Simultaneously, the team has been gaining returning swimmers from Blake, many of whom were part of the first season. Together these two groups have allowed the team to have a growing and robust core, as well as many extremely skilled swimmers with club experience. For three-year swimmer Lily Liu ‘22, this variation in skill level and school is beneficial. “I think it’s really nice to have girls from other schools on the team because it feels like we are a big gathering of different schools and it helps make our team more diverse and interesting to swim with,” she explains.

After placing seventh overall at State with only seven girls, tying with the longstanding Edina Public Schools synchro team of 60 plus girls, and placing into a new category, extended, the Blake team is heading and this season with high hopes.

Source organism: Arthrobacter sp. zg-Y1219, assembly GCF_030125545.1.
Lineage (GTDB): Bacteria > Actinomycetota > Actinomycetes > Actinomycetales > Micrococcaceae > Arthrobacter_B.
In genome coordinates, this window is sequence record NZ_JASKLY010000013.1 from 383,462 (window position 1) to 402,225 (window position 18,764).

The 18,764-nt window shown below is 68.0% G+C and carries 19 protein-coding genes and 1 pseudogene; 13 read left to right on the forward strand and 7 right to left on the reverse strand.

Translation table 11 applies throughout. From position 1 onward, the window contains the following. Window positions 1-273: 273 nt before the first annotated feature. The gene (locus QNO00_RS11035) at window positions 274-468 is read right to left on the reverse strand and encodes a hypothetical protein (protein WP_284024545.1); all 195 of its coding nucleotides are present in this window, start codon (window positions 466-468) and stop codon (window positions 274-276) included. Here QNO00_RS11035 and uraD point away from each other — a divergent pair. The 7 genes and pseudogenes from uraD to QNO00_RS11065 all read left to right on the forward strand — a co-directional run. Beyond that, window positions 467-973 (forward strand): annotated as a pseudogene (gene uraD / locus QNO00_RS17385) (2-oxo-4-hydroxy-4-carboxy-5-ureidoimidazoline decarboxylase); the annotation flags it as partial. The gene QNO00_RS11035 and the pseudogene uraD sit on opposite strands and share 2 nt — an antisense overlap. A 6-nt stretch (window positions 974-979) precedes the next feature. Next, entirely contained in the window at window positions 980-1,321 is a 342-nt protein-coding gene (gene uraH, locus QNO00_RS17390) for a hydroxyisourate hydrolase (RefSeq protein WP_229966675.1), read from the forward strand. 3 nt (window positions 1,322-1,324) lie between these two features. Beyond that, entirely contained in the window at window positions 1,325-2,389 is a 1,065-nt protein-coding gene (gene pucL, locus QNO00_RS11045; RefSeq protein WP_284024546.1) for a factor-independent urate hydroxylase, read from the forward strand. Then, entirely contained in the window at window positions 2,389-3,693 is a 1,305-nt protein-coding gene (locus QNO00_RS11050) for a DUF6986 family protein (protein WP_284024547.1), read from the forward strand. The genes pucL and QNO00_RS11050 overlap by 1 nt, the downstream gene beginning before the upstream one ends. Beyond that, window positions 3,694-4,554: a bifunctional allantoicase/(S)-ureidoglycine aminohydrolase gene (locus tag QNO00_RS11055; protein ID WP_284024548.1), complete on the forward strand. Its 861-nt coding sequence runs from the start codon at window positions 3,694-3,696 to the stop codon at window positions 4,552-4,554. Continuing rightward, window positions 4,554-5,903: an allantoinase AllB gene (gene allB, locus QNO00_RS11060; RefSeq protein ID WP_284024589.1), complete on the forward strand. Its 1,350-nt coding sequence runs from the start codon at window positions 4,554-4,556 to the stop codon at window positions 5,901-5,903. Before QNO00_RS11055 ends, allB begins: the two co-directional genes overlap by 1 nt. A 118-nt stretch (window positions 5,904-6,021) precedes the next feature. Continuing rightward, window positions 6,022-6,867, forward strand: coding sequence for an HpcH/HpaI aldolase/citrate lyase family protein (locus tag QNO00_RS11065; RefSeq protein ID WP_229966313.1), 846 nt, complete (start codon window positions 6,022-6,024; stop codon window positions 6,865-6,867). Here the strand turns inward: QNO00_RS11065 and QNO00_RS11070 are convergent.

“It would be really cool if we could go to state with our extended team. We started learning it today, it’s really good,” says Gerads.

However, success in the pool comes after long hours of practice and time together. “Synchro is such a mental sport. When you are swimming together in a routine, and the routine is getting really hard, and everyone is out of breath, you have to trust in each other that you are all going to keep trying your hardest, even though you are all exhausted. It’s a really important team bonding experience,” Gerads continues, “You go and into the team not knowing anyone. But, you’re forced to make friends because you don’t know anyone. So, either you’re going to spend the whole season being miserable because you don’t know anyone on the team, or you are going to have to be more outgoing than you normally would be so that you can get to know everyone on your team, and form that trust.”